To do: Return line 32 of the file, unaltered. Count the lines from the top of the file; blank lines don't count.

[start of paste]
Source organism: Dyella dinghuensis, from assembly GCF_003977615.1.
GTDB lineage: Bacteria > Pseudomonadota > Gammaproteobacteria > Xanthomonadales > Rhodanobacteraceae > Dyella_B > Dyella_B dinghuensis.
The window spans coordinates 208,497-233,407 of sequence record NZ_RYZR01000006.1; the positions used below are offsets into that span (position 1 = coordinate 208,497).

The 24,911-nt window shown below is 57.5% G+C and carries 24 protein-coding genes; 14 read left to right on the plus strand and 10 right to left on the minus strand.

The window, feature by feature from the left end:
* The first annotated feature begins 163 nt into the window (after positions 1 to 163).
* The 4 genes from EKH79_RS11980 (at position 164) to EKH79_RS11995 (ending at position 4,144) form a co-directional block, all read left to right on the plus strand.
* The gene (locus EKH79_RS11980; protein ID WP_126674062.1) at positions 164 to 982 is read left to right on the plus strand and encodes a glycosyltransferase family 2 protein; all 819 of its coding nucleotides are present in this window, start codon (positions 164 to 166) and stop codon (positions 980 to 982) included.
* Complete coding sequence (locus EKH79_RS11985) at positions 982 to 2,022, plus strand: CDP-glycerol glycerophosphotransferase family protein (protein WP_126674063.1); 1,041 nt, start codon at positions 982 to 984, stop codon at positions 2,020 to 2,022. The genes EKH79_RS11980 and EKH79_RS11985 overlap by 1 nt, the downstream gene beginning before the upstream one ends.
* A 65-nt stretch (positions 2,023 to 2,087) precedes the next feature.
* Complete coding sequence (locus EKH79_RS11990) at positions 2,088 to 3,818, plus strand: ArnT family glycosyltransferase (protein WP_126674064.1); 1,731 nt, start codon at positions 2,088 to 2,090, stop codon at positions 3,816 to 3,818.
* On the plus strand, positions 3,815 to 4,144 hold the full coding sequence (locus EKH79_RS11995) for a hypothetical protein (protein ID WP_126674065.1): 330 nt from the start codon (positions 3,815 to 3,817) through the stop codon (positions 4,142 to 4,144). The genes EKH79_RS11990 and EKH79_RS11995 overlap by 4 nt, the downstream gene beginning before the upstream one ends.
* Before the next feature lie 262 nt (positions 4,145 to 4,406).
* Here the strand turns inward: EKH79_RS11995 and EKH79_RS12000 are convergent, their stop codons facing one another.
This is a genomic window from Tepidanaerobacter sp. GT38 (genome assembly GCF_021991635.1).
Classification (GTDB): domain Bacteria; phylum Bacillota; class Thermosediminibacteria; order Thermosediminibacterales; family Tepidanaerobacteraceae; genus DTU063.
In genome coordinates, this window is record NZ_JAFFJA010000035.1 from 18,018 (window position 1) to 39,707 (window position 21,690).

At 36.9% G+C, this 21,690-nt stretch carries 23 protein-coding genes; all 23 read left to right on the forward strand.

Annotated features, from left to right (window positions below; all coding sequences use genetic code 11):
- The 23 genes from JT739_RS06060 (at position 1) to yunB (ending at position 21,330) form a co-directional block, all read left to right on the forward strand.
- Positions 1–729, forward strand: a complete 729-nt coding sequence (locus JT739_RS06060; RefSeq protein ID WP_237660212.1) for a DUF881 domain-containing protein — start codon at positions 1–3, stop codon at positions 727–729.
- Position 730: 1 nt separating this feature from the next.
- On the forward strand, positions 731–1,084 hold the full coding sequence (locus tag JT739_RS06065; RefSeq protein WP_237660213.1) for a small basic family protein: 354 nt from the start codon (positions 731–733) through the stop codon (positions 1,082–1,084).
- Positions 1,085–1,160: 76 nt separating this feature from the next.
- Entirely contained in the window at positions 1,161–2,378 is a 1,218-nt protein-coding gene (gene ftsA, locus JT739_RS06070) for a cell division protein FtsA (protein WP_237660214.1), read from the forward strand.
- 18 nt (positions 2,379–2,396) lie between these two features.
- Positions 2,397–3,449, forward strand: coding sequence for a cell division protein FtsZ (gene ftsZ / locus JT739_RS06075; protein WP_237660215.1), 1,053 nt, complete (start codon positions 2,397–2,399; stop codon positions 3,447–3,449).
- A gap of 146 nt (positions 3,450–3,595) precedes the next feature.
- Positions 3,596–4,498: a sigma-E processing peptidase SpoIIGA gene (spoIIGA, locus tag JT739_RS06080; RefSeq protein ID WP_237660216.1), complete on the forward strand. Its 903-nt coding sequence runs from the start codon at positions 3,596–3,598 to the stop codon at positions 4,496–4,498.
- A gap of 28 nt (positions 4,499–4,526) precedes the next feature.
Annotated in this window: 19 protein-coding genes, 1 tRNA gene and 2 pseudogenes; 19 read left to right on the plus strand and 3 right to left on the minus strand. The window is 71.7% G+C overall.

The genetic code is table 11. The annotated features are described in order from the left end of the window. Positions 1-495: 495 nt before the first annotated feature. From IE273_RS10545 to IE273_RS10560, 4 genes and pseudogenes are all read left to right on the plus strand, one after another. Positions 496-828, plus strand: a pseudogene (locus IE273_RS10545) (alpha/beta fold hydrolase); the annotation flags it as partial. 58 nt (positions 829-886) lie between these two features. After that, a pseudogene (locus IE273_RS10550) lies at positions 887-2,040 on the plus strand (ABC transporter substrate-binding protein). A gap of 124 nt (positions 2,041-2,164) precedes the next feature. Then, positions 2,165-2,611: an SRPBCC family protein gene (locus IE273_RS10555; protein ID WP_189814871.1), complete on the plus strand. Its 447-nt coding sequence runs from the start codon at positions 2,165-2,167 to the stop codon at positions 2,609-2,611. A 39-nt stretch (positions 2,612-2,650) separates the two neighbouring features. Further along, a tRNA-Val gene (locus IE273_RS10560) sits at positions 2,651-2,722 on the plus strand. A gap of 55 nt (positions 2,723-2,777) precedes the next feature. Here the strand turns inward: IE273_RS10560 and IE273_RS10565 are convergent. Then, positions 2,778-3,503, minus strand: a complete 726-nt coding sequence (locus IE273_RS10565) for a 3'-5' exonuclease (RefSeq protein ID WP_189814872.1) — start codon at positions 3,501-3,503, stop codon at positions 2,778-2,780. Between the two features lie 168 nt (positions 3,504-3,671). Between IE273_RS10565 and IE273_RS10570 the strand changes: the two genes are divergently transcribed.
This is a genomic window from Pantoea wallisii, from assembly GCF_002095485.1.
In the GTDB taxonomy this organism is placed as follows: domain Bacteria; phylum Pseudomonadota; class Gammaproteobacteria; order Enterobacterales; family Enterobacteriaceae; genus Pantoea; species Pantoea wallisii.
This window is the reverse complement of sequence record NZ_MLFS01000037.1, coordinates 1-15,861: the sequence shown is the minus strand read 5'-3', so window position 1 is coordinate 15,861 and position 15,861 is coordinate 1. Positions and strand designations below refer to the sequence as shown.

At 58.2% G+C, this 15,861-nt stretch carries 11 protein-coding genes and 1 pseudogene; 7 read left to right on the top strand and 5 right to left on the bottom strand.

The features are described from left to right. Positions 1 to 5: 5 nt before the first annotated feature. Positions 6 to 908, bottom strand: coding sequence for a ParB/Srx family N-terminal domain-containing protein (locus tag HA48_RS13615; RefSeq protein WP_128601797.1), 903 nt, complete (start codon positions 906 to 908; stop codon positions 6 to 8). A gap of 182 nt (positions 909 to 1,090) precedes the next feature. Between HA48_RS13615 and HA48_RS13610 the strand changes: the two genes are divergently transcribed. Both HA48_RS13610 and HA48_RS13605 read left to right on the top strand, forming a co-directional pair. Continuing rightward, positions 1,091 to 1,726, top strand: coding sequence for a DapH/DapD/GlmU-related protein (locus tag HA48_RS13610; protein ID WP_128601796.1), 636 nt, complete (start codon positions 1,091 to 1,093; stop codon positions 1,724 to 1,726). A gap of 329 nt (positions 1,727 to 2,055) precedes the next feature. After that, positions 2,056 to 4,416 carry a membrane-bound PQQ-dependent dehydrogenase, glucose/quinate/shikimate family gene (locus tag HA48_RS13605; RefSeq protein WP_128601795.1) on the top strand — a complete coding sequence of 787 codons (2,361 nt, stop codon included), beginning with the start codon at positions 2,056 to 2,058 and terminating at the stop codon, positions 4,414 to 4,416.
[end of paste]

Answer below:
The genetic code is table 11. The annotated features are described in order from the left end of the window. Positions 1-495: 495 nt before the first annotated feature. From IE273_RS10545 to IE273_RS10560, 4 genes and pseudogenes are all read left to right on the plus strand, one after another. Positions 496-828, plus strand: a pseudogene (locus IE273_RS10545) (alpha/beta fold hydrolase); the annotation flags it as partial. 58 nt (positions 829-886) lie between these two features. After that, a pseudogene (locus IE273_RS10550) lies at positions 887-2,040 on the plus strand (ABC transporter substrate-binding protein). A gap of 124 nt (positions 2,041-2,164) precedes the next feature. Then, positions 2,165-2,611: an SRPBCC family protein gene (locus IE273_RS10555; protein ID WP_189814871.1), complete on the plus strand. Its 447-nt coding sequence runs from the start codon at positions 2,165-2,167 to the stop codon at positions 2,609-2,611. A 39-nt stretch (positions 2,612-2,650) separates the two neighbouring features. Further along, a tRNA-Val gene (locus IE273_RS10560) sits at positions 2,651-2,722 on the plus strand. A gap of 55 nt (positions 2,723-2,777) precedes the next feature. Here the strand turns inward: IE273_RS10560 and IE273_RS10565 are convergent. Then, positions 2,778-3,503, minus strand: a complete 726-nt coding sequence (locus IE273_RS10565) for a 3'-5' exonuclease (RefSeq protein ID WP_189814872.1) — start codon at positions 3,501-3,503, stop codon at positions 2,778-2,780. Between the two features lie 168 nt (positions 3,504-3,671). Between IE273_RS10565 and IE273_RS10570 the strand changes: the two genes are divergently transcribed.